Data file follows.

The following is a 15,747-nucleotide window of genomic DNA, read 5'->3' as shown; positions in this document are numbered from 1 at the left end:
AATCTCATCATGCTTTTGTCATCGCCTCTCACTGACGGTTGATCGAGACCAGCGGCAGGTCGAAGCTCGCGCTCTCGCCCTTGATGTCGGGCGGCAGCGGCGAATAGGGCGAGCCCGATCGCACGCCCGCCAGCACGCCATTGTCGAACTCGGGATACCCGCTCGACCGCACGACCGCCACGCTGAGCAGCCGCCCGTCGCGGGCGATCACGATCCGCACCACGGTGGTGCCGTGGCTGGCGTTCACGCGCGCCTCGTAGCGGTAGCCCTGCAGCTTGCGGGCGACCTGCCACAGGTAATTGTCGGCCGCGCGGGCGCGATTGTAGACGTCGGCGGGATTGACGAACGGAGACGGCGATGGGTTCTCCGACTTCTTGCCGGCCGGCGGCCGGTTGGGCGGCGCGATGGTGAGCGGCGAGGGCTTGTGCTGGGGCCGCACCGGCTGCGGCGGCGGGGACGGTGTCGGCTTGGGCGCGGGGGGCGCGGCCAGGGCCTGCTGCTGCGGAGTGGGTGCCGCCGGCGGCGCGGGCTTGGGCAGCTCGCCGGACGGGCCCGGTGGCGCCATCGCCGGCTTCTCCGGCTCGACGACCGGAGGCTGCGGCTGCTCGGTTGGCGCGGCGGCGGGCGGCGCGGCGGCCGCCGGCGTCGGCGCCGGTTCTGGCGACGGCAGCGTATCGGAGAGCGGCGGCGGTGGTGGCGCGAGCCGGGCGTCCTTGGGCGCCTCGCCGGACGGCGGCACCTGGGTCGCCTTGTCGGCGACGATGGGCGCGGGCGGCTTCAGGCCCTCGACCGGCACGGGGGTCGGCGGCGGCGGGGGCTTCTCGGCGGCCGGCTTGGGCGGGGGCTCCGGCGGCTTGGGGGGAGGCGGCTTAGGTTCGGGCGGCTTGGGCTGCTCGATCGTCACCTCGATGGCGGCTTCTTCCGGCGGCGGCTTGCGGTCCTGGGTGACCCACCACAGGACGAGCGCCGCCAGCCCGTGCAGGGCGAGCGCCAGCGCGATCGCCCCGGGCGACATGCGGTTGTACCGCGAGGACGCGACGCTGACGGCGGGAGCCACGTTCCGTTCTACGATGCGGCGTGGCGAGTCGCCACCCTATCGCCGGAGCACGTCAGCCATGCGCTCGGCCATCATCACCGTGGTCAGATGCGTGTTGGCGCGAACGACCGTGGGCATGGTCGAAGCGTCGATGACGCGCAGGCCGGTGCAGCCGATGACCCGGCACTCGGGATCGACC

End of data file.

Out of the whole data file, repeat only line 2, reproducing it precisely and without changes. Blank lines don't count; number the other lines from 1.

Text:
AATCTCATCATGCTTTTGTCATCGCCTCTCACTGACGGTTGATCGAGACCAGCGGCAGGTCGAAGCTCGCGCTCTCGCCCTTGATGTCGGGCGGCAGCGGCGAATAGGGCGAGCCCGATCGCACGCCCGCCAGCACGCCATTGTCGAACTCGGGATACCCGCTCGACCGCACGACCGCCACGCTGAGCAGCCGCCCGTCGCGGGCGATCACGATCCGCACCACGGTGGTGCCGTGGCTGGCGTTCACGCGCGCCTCGTAGCGGTAGCCCTGCAGCTTGCGGGCGACCTGCCACAGGTAATTGTCGGCCGCGCGGGCGCGATTGTAGACGTCGGCGGGATTGACGAACGGAGACGGCGATGGGTTCTCCGACTTCTTGCCGGCCGGCGGCCGGTTGGGCGGCGCGATGGTGAGCGGCGAGGGCTTGTGCTGGGGCCGCACCGGCTGCGGCGGCGGGGACGGTGTCGGCTTGGGCGCGGGGGGCGCGGCCAGGGCCTGCTGCTGCGGAGTGGGTGCCGCCGGCGGCGCGGGCTTGGGCAGCTCGCCGGACGGGCCCGGTGGCGCCATCGCCGGCTTCTCCGGCTCGACGACCGGAGGCTGCGGCTGCTCGGTTGGCGCGGCGGCGGGCGGCGCGGCGGCCGCCGGCGTCGGCGCCGGTTCTGGCGACGGCAGCGTATCGGAGAGCGGCGGCGGTGGTGGCGCGAGCCGGGCGTCCTTGGGCGCCTCGCCGGACGGCGGCACCTGGGTCGCCTTGTCGGCGACGATGGGCGCGGGCGGCTTCAGGCCCTCGACCGGCACGGGGGTCGGCGGCGGCGGGGGCTTCTCGGCGGCCGGCTTGGGCGGGGGCTCCGGCGGCTTGGGGGGAGGCGGCTTAGGTTCGGGCGGCTTGGGCTGCTCGATCGTCACCTCGATGGCGGCTTCTTCCGGCGGCGGCTTGCGGTCCTGGGTGACCCACCACAGGACGAGCGCCGCCAGCCCGTGCAGGGCGAGCGCCAGCGCGATCGCCCCGGGCGACATGCGGTTGTACCGCGAGGACGCGACGCTGACGGCGGGAGCCACGTTCCGTTCTACGATGCGGCGTGGCGAGTCGCCACCCTATCGCCGGAGCACGTCAGCCATGCGCTCGGCCATCATCACCGTGGTCAGATGCGTGTTGGCGCGAACGACCGTGGGCATGGTCGAAGCGTCGATGACGCGCAGGCCGGTGCAGCCGATGACCCGGCACTCGGGATCGACC